Spaying and Neutering Veterinarian
There are many reasons owners choose to spay or neuter their pets. These include factors related to health and behavior and concerns over the current overpopulation crisis in companion animals. Regarding the latter, there are currently many more animals in need of a home than homes looking for a new pet. When a new litter is born, it necessarily worsens this crisis. The birth of another litter means that, even if the entire litter is adopted, there are fewer homes to go around.
Spaying and neutering help to Prevent several forms of diseases in cats and dogs. A spayed cat or dog has no risk of uterine cancer or infection. Additionally, spaying performed on your pet before the age of 2 years greatly reduces the risk of breast cancer, lethal in roughly half of dogs and 90 percent of cats. Neutering, similarly, prevents many diseases of the genital and urinary system, including testicular tumors, hyperplasia (enlargement), prostate infections, perianal tumors, perineal hernias, and prostatic cysts all of which are prone to occur later in life.
Although these cycles vary from animal to animal, an intact female cat will generally go into heat for four or five days every three weeks or so during the mating season. During this time, females will loudly yowl, and urinate as much as possible in as many places as possible (including your floor and furniture to attract mates. However, female dogs and cats that have been spayed will no longer go into heat, preventing these behaviors.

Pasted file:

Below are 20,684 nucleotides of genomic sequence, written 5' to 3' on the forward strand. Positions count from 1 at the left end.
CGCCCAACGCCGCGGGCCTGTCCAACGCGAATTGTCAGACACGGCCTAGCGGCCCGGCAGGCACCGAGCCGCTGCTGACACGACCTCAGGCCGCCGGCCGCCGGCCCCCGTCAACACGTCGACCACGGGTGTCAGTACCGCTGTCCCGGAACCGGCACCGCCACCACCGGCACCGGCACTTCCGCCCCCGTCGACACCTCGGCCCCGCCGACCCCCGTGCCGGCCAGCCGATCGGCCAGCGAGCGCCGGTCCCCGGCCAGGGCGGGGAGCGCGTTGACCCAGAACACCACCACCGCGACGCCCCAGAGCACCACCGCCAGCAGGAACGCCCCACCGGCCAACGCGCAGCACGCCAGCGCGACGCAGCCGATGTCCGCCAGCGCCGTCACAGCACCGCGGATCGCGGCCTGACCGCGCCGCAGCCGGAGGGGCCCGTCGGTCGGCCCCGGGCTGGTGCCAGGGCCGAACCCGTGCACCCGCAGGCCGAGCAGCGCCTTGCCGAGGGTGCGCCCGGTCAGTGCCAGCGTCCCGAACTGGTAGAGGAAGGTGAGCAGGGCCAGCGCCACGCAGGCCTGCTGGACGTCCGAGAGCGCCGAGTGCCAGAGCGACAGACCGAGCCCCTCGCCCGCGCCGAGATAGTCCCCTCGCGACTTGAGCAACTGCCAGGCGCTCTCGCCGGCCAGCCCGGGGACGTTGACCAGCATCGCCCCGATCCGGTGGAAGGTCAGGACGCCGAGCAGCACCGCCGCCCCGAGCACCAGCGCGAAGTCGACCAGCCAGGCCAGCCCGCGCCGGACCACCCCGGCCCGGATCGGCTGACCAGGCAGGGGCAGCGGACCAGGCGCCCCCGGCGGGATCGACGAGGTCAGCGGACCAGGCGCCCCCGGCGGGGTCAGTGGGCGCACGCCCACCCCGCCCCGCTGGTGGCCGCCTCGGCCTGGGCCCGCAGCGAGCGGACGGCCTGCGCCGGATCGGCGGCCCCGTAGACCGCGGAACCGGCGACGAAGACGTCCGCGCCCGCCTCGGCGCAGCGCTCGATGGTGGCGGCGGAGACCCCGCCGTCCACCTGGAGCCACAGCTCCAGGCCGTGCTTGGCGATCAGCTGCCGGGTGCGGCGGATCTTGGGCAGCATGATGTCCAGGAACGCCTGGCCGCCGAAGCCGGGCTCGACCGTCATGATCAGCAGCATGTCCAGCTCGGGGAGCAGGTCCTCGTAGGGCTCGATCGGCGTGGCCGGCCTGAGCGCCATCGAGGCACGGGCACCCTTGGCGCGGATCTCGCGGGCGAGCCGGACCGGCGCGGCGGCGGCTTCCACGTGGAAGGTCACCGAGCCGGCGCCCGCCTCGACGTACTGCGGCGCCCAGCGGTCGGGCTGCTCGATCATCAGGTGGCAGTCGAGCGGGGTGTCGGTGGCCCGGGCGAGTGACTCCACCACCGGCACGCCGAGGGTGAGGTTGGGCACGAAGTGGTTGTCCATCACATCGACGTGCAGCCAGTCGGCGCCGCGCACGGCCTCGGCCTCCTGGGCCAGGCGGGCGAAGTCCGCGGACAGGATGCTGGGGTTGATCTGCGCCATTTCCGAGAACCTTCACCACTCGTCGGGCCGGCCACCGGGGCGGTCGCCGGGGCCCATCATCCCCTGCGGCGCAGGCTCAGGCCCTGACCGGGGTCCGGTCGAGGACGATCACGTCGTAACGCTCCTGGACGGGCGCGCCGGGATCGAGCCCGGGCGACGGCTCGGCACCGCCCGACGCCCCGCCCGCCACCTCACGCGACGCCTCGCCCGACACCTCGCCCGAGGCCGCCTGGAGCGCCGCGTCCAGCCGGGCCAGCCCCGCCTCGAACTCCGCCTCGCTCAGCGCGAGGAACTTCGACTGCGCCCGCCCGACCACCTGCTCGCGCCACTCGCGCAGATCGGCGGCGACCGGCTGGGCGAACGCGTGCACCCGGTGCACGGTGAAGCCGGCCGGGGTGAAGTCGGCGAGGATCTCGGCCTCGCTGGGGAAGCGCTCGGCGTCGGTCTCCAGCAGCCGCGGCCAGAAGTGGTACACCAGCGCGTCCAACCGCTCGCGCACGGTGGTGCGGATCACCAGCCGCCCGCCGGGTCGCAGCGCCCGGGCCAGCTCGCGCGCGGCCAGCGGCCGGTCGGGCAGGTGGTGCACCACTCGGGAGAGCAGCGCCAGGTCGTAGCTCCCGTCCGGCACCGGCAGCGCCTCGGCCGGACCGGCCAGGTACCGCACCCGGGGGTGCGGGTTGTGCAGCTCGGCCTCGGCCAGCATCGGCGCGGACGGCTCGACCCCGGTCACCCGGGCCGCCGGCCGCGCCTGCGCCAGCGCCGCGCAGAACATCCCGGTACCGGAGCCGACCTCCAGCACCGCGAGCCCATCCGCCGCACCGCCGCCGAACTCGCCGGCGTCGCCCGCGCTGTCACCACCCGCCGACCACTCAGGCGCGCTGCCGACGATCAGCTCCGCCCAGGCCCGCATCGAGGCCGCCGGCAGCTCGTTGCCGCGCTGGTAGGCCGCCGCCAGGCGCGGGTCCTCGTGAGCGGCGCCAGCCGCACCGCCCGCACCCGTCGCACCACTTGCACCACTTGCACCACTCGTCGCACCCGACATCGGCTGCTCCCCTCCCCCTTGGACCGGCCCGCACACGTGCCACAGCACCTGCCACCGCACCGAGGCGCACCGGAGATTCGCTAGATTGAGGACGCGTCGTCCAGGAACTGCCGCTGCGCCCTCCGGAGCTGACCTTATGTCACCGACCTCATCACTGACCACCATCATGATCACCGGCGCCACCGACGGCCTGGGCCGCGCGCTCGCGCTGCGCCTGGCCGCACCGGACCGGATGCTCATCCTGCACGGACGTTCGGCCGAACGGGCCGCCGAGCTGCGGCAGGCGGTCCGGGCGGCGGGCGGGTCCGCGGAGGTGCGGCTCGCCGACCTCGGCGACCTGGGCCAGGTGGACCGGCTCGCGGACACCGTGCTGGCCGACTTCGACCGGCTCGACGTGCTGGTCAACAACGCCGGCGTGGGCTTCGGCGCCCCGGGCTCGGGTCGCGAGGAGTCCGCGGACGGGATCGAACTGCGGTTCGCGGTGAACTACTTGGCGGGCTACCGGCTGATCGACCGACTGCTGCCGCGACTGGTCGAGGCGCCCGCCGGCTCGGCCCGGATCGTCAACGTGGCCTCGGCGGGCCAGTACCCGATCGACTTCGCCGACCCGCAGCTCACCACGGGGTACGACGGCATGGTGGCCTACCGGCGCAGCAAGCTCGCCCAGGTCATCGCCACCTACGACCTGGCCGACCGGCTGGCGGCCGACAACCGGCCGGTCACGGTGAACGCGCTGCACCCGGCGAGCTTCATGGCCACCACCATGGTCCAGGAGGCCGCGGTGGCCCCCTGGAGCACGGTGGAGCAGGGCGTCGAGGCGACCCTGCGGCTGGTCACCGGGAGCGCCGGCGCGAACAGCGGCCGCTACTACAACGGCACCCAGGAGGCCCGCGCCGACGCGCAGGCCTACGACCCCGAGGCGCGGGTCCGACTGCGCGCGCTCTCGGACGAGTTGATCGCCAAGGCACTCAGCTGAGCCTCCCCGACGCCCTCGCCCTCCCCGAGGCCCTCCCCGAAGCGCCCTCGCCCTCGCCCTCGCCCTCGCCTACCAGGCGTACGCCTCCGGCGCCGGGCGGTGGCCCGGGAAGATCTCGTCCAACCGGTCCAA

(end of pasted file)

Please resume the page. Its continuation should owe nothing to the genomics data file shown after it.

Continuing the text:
In male dogs, neutering reduces both dog-on-dog aggression and a tendency to roam away from home. Both of these behavioral issues are in great part born out of the desire for a mate. The dangers of the former are obvious, and a free-roaming dog may be subject to a variety of hazards, including traffic, poisoning, other animals, abuse, and high-kill shelters. Male cats experience similar behavioral benefits and are also less likely to urinate indoors to mark their territory.
Before we can begin, Pre-Anesthetic blood work is required. This will check the status of the kidneys and liver. Because the kidneys and liver are responsible for filtering the anesthesia out of the bloodstream, a problem with either of these major organs might pose a threat to your pet’s safety during surgery. These problems may be asymptomatic, invisible until revealed by the blood work, and can affect even young pets.
After the blood work confirms that we can safely proceed, your pet will be given an injection for sedation. During this time, an IV catheter will be placed to allow for fast and easy drug access in the case of an emergency. One of our trained veterinary technicians will monitor anesthesia, which entails the technician keeping the surgeon informed about important factors such as the patient’s temperature, blood pressure, respiration, oxygen level, and heart rate. After the surgery is complete, your pet will be put in a recovery area. The patient will be given pain relief medication and diligently observed until he or she is awake. At World of Animals at Bensalem, we recommend your pet wears an Elizabethan collar (cone) at home to prevent licking the incision and continued medication for the pain. In the two weeks following the procedure, your pet will need to be well-rested, and activity that is not necessary should be limited.